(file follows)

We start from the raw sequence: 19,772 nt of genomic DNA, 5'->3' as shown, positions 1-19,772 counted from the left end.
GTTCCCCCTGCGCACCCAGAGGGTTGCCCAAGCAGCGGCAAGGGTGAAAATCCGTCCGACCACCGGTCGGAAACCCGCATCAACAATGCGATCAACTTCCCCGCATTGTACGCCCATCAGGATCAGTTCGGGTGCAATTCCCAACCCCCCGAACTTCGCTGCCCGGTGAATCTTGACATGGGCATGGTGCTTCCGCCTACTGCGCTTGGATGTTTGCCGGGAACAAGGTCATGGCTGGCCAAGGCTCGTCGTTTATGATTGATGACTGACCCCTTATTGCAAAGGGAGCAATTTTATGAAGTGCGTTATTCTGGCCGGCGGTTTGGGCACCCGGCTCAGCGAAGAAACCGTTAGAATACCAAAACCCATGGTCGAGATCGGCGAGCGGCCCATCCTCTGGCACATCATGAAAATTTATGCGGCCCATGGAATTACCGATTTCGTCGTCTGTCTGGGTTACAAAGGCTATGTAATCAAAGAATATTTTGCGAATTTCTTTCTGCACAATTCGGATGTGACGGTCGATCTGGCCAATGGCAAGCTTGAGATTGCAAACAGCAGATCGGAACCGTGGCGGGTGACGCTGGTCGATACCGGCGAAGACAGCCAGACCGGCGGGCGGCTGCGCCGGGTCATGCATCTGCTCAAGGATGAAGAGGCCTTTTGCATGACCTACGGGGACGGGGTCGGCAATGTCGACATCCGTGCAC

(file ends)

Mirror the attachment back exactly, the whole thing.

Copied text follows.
We start from the raw sequence: 19,772 nt of genomic DNA, 5'->3' as shown, positions 1-19,772 counted from the left end.
GTTCCCCCTGCGCACCCAGAGGGTTGCCCAAGCAGCGGCAAGGGTGAAAATCCGTCCGACCACCGGTCGGAAACCCGCATCAACAATGCGATCAACTTCCCCGCATTGTACGCCCATCAGGATCAGTTCGGGTGCAATTCCCAACCCCCCGAACTTCGCTGCCCGGTGAATCTTGACATGGGCATGGTGCTTCCGCCTACTGCGCTTGGATGTTTGCCGGGAACAAGGTCATGGCTGGCCAAGGCTCGTCGTTTATGATTGATGACTGACCCCTTATTGCAAAGGGAGCAATTTTATGAAGTGCGTTATTCTGGCCGGCGGTTTGGGCACCCGGCTCAGCGAAGAAACCGTTAGAATACCAAAACCCATGGTCGAGATCGGCGAGCGGCCCATCCTCTGGCACATCATGAAAATTTATGCGGCCCATGGAATTACCGATTTCGTCGTCTGTCTGGGTTACAAAGGCTATGTAATCAAAGAATATTTTGCGAATTTCTTTCTGCACAATTCGGATGTGACGGTCGATCTGGCCAATGGCAAGCTTGAGATTGCAAACAGCAGATCGGAACCGTGGCGGGTGACGCTGGTCGATACCGGCGAAGACAGCCAGACCGGCGGGCGGCTGCGCCGGGTCATGCATCTGCTCAAGGATGAAGAGGCCTTTTGCATGACCTACGGGGACGGGGTCGGCAATGTCGACATCCGTGCAC